The SWS Feminist Activism Award, established in 1995, is presented annually to an SWS member who has notably and consistently used sociology to improve conditions for women in society. The award honors outstanding feminist advocacy efforts that embody the goal of service to women and that have identifiably improved women’s lives. This year’s Feminist Activism Award Subcommittee included Victoria Reyes (Subcommittee Chair), LaToya Council, Mindy Fried, and Emmanuel David. The Subcommittee decided that Amy Blackstone will be the SWS 2019 Feminist Activism Award Winner. As part of this award, Amy will deliver her Feminist Activism Talk at the SWS Summer Meeting in 2020 to take place in San Francisco, California and will participate in a campus visit during the 2020-2021 academic year.
Amy Blackstone is a professor in Sociology and the Margaret Chase Smith Policy Center at the University of Maine, where she studies childlessness and the childfree choice, workplace harassment, and civic engagement. She is the author of Childfree by Choice: The Movement Redefining Family and Creating a New Age of Independence (Dutton, 2019). Professor Blackstone’s research has been featured by various media outlets including the Katie show, public radio, New York Times,Washington Post, BuzzFeed, USA Today, and Huffington Post. Her work has been published in journals such as Gender & Society,American Sociological Review, Law & Society Review, Sociology Compass, and others.
Heather McLaughlin, the central nominator of Amy Blackstone, shared the following:
“Beyond her scholarship and public sociology, Amy makes a difference in the lives of women in other ways: as a mentor, teacher, administrator, and community member. I first met Amy in 2004 when she was an Assistant Professor and I was an undergraduate student at the University of Maine. I would soon learn that Amy is a brilliant sociologist and a powerful activist, but she was important to me even before I knew these things about her. She was warm, kind, enthusiastic, and patient—qualities that allowed me to open up about my concerns and struggles as a first-generation college student. Amy was incredibly generous with her time and invested in me in a way that no other professor had. She was (and continues to be) there to listen, to brainstorm, and to offer expertise. Simply put, Amy’s mentorship has made me a better teacher, researcher, feminist, and human. Amy instilled a passion for social science research and activism, but her mentorship also gave me the confidence to believe in myself and pursue a career in academia.”
Of Amy’s commitment to gender equality and work toward that end, collaborator and current director of the Rising Tide Center Susan Gardner shared: Dr. Blackstone’s scholarship reflects her values as an academic citizen, colleague, and collaborator. She is devoted to creating change through the work she does and inspires excellence among all with whom she works. As a long-term collaborator of Dr. Blackstone’s, I have found her ability to work across disciplinary boundaries and navigate differences in disciplinary methodologies to be another one of her scholarly gifts. Most important, Dr. Blackstone uses the work she creates in the larger public sphere to foment change and make a difference. To me, this is the pinnacle of academic excellence.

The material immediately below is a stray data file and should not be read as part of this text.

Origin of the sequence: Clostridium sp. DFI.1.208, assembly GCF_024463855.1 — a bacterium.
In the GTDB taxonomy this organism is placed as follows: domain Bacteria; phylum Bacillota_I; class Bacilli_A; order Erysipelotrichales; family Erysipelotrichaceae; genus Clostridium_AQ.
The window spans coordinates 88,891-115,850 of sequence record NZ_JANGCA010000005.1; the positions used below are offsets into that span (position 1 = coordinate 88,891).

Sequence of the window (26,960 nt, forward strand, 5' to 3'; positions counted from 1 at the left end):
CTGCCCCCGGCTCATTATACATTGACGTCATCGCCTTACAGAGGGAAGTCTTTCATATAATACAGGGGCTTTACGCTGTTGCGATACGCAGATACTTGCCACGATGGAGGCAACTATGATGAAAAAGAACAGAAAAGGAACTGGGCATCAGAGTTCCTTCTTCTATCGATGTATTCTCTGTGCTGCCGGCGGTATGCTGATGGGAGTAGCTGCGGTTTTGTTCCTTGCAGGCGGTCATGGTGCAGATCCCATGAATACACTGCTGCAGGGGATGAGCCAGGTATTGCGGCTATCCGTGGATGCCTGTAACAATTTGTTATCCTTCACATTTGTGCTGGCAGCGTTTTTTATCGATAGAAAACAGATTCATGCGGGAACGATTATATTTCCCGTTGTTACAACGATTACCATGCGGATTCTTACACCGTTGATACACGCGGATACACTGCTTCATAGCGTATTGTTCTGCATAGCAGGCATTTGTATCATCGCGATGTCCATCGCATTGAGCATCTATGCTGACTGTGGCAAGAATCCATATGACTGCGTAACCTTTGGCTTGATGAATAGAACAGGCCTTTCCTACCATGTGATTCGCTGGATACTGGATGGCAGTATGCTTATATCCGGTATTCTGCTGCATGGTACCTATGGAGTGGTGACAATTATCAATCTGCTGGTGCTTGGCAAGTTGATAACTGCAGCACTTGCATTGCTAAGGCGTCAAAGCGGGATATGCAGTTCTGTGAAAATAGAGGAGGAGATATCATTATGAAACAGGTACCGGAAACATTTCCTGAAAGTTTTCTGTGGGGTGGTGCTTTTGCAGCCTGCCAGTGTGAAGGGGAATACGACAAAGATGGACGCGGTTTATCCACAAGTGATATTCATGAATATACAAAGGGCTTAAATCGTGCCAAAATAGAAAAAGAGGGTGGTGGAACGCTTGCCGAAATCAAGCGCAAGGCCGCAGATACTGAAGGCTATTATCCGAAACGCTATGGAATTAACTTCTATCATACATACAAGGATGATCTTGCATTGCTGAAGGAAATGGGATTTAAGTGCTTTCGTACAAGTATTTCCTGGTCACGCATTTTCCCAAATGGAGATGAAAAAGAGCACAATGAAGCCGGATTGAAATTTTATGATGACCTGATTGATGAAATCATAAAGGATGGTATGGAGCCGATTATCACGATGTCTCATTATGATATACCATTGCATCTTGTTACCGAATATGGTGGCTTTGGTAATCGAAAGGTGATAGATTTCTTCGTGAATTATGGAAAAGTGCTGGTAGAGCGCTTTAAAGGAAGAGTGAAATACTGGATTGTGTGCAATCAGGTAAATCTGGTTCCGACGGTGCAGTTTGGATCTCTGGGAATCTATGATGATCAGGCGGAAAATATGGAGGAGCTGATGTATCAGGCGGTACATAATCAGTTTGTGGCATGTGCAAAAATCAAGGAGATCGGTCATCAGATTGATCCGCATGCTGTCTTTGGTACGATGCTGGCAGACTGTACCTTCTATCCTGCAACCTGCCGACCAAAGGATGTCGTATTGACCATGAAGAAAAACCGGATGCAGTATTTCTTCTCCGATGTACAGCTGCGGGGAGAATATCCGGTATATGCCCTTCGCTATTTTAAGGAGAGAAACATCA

Of Amy’s commitment to feminist social change in her community, Mabel Wadsworth Center Director Andrea Irwin said: Amy Blackstone has been an exemplary supporter, friend, and champion of the Center, lending her valuable expertise, energy, time and connections to ensure our success in meeting our mission. Independent abortion providers like Mabel Wadsworth Center depend on the support of volunteers and community members to keep our doors open. While non-profit fund and resource development can be intimidating for many, Amy enthusiastically welcomed the challenge, eagerly accompanying staff on key donor meetings. Amy has leveraged her local reputation and profile to bring awareness to the Center and invite others to learn more about our work by speaking publicly about the Center or co-hosting events. Most important, while her role at the University and national reputation as a feminist thought leader grows, she continues to hold space for community organizations like ours that are on the ground working to improve the lives of women and girls. Amy’s dedication to feminist social change shines through in everything she does and we are so grateful for her continued support.
We hope you will join us in congratulating Amy and that you will make plans to join us for the 2019 SWS Awards Reception to be held on Sunday, August 11, 2019 starting at 6:30 pm at the Hilton Midtown, New York, NY. More details will come soon regarding Summer 2019 Meeting Registration.
Adia Harvey Wingfield’s Presidential Address: “Reclaiming Our Time”: Black Women, Resistance, and Rising Inequality“